By Nicholas Jason Lopez
What a charmer.
Paper Tigers recently dropped their debut album ‘Charmer’ and have captured audiences with a concoction of hook-laden choruses, craftily baked with a flexible sound that’s too indie to be just rock, yet too rock to be just indie.
They’ll play the album in its entirety on Nov. 3, 2023 at a highly anticipated show in their hometown of Boston at O’Brien’s Pub alongside Gold Hoax and Trailer Swift.
The Music Bugle had the chance to catch up with the band – comprised of vocalist Michael Medlock, guitarist Bjarki Guðmundsson, bassist Matthew Hughes and drummer Ben “Cutty” Cuthbert – and asked them about their name origin, thoughts on social media and much more, which you can check out below.
Music Bugle – How did you decide on the name “Paper Tigers”?
Michael Medlock – The origin story of our band name is a deeply held secret, the details of which are locked away in the PT archives forever. Turns out it was fitting, as our music is loud and dynamic, but we’re really all just sweethearts.
Music Bugle – What excites you the most about your style of music?
Matthew Hughes – We’re excited about our style because it is dynamic and allows us to express our passion for playing. When we write music, we’re looking for something about the song that excites us. We just wanted to create something that we all enjoyed. This is on display most when we perform live. The four of us are working together as a cohesive unit to pour every ounce of energy and passion into the experience. It’s cathartic and provides an escape from the world around us.
Music Bugle – How would you describe Boston to someone who has never been there before?
Bjarki Guðmundsson – Boston is a big, little city. It is tough to adjust to at first, but once you find it’s charm, you fall in love with it. Also, if you can make friends in Boston, you can make friends anywhere.
Music Bugle – Does social media help or hurt musicians?
Ben Cuthbert – The socials are both a blessing and a necessary evil. On the one hand, it provides instant marketing, advertisement, development and connection to a fan base. On the flip side of the coin, there’s so much pressure to “have a presence” and produce content, that it can feel like a full-time job to manage. A band’s perceived value is often assessed by the number of likes, follows and subscribers they’ve amassed. This ultimately impacts which tier they fall into in their respective music scenes. These days, it’s not enough to be a great musician or band, you’ve also got to know how to sell it on “The Socials.”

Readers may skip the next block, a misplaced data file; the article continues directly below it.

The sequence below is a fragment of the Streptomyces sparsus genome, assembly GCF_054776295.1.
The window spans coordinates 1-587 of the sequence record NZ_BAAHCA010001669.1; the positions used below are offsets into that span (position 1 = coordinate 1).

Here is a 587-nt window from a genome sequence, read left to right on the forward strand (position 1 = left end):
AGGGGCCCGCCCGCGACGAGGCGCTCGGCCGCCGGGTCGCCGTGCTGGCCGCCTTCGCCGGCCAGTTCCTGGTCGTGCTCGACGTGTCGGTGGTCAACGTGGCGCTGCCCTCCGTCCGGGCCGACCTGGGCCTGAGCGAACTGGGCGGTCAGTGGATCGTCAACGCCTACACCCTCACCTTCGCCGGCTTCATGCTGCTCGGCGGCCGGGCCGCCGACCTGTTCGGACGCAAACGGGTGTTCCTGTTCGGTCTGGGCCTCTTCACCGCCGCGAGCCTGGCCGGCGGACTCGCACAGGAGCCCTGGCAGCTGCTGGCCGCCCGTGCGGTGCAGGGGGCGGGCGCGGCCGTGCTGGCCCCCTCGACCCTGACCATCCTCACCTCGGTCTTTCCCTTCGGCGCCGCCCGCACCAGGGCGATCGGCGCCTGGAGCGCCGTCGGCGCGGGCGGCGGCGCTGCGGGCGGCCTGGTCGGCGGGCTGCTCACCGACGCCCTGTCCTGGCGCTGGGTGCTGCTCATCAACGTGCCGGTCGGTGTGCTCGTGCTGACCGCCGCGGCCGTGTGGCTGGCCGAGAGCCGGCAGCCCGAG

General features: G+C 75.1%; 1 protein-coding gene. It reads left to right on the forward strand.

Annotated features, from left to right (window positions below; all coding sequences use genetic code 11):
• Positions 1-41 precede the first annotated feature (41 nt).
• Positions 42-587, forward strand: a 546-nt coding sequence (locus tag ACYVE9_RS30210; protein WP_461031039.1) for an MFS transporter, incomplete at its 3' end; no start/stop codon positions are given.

Music Bugle – How were you initially affected by the COVID-19 pandemic?
Michael Medlock – We were pretty lucky. None of us had been out of work during the pandemic. We used the time to write music, produce digital content and perform several virtual shows. Our first two EPs were released during lockdown as well. More than anything, how we responded was proof of our resilience, ability to overcome challenges and dedication to the band.
Music Bugle – Where do you go when you need a break?
Ben Cuthbert – This band is our passion and basically a second full-time job, so we haven’t had much time to take a break, so far. We wouldn’t have it any other way!
Music Bugle – What’s something people might be surprised to know about the band?
Michael Medlock – We are four very different people with often dissimilar musical tastes and approaches to being in a band. We all play music in Paper Tigers for different reasons and are motivated by sometimes contrasting reasons — we’re not always kindred spirits. It can be challenging at times to align on an idea or direction, but we believe that our differences make us better — our strength is in this diversity.